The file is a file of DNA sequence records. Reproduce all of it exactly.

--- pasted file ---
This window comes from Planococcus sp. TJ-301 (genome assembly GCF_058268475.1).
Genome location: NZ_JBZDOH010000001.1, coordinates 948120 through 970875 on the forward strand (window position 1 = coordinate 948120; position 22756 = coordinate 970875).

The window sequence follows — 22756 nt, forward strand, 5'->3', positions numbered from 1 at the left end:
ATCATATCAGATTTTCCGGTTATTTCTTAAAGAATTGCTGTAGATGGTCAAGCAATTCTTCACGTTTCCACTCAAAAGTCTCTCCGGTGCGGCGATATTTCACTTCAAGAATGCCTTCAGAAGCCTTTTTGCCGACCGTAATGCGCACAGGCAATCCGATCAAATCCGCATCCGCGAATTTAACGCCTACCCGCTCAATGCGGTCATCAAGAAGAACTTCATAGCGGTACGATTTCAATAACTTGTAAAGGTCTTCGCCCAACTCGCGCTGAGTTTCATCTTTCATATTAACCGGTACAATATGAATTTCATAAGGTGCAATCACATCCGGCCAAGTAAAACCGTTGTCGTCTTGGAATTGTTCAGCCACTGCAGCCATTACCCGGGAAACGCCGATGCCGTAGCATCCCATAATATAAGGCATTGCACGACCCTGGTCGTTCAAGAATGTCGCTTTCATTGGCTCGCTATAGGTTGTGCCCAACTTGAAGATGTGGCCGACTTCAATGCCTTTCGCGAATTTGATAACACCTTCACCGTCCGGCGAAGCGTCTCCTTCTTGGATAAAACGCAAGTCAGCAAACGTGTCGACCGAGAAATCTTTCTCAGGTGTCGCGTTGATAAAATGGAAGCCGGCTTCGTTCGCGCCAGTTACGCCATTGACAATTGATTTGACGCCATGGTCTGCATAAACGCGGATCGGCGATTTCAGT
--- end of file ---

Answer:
This window comes from Planococcus sp. TJ-301 (genome assembly GCF_058268475.1).
Genome location: NZ_JBZDOH010000001.1, coordinates 948120 through 970875 on the forward strand (window position 1 = coordinate 948120; position 22756 = coordinate 970875).

The window sequence follows — 22756 nt, forward strand, 5'->3', positions numbered from 1 at the left end:
ATCATATCAGATTTTCCGGTTATTTCTTAAAGAATTGCTGTAGATGGTCAAGCAATTCTTCACGTTTCCACTCAAAAGTCTCTCCGGTGCGGCGATATTTCACTTCAAGAATGCCTTCAGAAGCCTTTTTGCCGACCGTAATGCGCACAGGCAATCCGATCAAATCCGCATCCGCGAATTTAACGCCTACCCGCTCAATGCGGTCATCAAGAAGAACTTCATAGCGGTACGATTTCAATAACTTGTAAAGGTCTTCGCCCAACTCGCGCTGAGTTTCATCTTTCATATTAACCGGTACAATATGAATTTCATAAGGTGCAATCACATCCGGCCAAGTAAAACCGTTGTCGTCTTGGAATTGTTCAGCCACTGCAGCCATTACCCGGGAAACGCCGATGCCGTAGCATCCCATAATATAAGGCATTGCACGACCCTGGTCGTTCAAGAATGTCGCTTTCATTGGCTCGCTATAGGTTGTGCCCAACTTGAAGATGTGGCCGACTTCAATGCCTTTCGCGAATTTGATAACACCTTCACCGTCCGGCGAAGCGTCTCCTTCTTGGATAAAACGCAAGTCAGCAAACGTGTCGACCGAGAAATCTTTCTCAGGTGTCGCGTTGATAAAATGGAAGCCGGCTTCGTTCGCGCCAGTTACGCCATTGACAATTGATTTGACGCCATGGTCTGCATAAACGCGGATCGGCGATTTCAGT